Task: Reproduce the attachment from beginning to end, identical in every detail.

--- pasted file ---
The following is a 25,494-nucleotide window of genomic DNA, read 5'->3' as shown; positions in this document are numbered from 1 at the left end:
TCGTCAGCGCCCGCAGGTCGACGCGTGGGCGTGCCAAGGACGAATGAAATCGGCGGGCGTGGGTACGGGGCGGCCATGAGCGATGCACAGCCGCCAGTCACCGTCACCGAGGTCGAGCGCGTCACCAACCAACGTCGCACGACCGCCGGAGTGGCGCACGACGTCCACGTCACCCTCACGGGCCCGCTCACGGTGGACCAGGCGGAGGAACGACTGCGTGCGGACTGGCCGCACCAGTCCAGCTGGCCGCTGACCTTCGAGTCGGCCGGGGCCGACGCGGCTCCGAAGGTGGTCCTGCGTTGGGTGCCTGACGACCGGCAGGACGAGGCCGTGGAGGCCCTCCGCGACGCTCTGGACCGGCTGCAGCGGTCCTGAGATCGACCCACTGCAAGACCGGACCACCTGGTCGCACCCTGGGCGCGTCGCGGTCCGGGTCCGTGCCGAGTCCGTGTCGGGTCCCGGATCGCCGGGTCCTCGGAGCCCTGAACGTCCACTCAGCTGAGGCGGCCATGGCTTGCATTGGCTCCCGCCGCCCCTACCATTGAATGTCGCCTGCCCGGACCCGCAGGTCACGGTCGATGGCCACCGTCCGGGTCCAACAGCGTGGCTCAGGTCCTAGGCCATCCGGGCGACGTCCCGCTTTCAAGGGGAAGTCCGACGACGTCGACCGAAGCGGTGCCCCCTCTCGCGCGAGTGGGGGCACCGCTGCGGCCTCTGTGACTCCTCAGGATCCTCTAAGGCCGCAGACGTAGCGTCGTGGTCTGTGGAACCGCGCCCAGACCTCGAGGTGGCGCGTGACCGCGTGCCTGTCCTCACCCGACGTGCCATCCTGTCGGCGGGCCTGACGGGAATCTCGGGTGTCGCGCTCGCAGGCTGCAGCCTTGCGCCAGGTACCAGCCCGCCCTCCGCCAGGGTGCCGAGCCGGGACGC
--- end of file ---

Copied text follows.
The following is a 25,494-nucleotide window of genomic DNA, read 5'->3' as shown; positions in this document are numbered from 1 at the left end:
TCGTCAGCGCCCGCAGGTCGACGCGTGGGCGTGCCAAGGACGAATGAAATCGGCGGGCGTGGGTACGGGGCGGCCATGAGCGATGCACAGCCGCCAGTCACCGTCACCGAGGTCGAGCGCGTCACCAACCAACGTCGCACGACCGCCGGAGTGGCGCACGACGTCCACGTCACCCTCACGGGCCCGCTCACGGTGGACCAGGCGGAGGAACGACTGCGTGCGGACTGGCCGCACCAGTCCAGCTGGCCGCTGACCTTCGAGTCGGCCGGGGCCGACGCGGCTCCGAAGGTGGTCCTGCGTTGGGTGCCTGACGACCGGCAGGACGAGGCCGTGGAGGCCCTCCGCGACGCTCTGGACCGGCTGCAGCGGTCCTGAGATCGACCCACTGCAAGACCGGACCACCTGGTCGCACCCTGGGCGCGTCGCGGTCCGGGTCCGTGCCGAGTCCGTGTCGGGTCCCGGATCGCCGGGTCCTCGGAGCCCTGAACGTCCACTCAGCTGAGGCGGCCATGGCTTGCATTGGCTCCCGCCGCCCCTACCATTGAATGTCGCCTGCCCGGACCCGCAGGTCACGGTCGATGGCCACCGTCCGGGTCCAACAGCGTGGCTCAGGTCCTAGGCCATCCGGGCGACGTCCCGCTTTCAAGGGGAAGTCCGACGACGTCGACCGAAGCGGTGCCCCCTCTCGCGCGAGTGGGGGCACCGCTGCGGCCTCTGTGACTCCTCAGGATCCTCTAAGGCCGCAGACGTAGCGTCGTGGTCTGTGGAACCGCGCCCAGACCTCGAGGTGGCGCGTGACCGCGTGCCTGTCCTCACCCGACGTGCCATCCTGTCGGCGGGCCTGACGGGAATCTCGGGTGTCGCGCTCGCAGGCTGCAGCCTTGCGCCAGGTACCAGCCCGCCCTCCGCCAGGGTGCCGAGCCGGGACGC